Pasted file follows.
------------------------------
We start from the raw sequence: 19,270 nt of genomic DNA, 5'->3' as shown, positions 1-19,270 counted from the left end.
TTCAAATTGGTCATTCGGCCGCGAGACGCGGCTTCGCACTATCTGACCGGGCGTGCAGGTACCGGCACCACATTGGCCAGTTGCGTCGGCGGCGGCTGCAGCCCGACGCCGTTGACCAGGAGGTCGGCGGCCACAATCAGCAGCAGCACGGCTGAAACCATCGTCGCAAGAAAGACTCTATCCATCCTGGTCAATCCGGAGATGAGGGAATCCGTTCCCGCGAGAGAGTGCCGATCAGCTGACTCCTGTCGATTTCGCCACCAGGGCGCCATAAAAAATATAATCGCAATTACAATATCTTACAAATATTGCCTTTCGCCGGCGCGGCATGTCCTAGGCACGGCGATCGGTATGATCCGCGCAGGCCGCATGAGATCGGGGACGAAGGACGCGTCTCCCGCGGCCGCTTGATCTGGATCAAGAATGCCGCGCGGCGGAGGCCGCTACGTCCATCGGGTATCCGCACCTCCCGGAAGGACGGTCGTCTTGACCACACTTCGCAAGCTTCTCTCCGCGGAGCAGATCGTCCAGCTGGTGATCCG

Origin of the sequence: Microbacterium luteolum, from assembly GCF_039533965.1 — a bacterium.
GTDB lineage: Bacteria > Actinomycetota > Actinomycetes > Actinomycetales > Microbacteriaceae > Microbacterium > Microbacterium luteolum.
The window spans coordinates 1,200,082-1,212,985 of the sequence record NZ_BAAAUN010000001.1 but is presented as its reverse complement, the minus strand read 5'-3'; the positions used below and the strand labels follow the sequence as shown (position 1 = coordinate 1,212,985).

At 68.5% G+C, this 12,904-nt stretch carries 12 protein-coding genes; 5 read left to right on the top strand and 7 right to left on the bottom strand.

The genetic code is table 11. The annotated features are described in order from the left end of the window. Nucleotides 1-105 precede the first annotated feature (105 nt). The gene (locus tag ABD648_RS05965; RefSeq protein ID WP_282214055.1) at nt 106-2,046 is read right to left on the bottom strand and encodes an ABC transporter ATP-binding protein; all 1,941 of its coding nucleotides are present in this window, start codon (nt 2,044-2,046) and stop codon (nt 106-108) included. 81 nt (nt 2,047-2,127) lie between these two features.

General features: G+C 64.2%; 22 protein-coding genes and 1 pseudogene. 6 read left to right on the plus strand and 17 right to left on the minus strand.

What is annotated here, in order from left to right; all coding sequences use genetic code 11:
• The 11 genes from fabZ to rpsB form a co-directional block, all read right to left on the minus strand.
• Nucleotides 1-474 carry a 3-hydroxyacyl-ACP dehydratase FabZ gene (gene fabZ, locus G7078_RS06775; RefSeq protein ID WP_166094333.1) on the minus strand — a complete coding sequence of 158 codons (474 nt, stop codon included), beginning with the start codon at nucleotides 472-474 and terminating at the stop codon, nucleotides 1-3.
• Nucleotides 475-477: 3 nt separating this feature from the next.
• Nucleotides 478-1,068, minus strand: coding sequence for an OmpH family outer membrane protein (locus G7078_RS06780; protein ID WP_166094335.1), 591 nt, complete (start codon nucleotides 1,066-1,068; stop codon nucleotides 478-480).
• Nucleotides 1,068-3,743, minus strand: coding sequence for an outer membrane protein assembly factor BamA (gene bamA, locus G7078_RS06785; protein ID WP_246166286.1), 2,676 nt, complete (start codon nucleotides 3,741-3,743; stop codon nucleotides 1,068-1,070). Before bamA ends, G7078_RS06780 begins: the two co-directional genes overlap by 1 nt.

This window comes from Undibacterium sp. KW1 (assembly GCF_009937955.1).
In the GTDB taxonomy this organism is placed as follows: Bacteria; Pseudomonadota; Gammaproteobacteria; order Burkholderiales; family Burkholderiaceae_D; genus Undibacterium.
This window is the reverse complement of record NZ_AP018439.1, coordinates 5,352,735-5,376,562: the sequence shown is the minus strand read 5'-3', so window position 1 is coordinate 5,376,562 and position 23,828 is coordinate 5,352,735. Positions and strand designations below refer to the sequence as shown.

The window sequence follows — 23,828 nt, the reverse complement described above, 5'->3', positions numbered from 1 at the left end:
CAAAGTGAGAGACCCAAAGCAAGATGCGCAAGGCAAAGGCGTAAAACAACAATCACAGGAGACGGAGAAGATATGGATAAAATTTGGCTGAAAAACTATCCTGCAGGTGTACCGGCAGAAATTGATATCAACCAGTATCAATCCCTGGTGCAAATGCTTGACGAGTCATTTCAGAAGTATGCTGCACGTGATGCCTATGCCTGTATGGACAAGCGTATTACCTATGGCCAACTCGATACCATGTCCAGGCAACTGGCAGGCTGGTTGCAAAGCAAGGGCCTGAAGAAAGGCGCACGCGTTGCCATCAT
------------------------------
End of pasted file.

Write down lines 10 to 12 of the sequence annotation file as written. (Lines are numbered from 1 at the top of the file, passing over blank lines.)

• The 11 genes from fabZ to rpsB form a co-directional block, all read right to left on the minus strand.
• Nucleotides 1-474 carry a 3-hydroxyacyl-ACP dehydratase FabZ gene (gene fabZ, locus G7078_RS06775; RefSeq protein ID WP_166094333.1) on the minus strand — a complete coding sequence of 158 codons (474 nt, stop codon included), beginning with the start codon at nucleotides 472-474 and terminating at the stop codon, nucleotides 1-3.
• Nucleotides 475-477: 3 nt separating this feature from the next.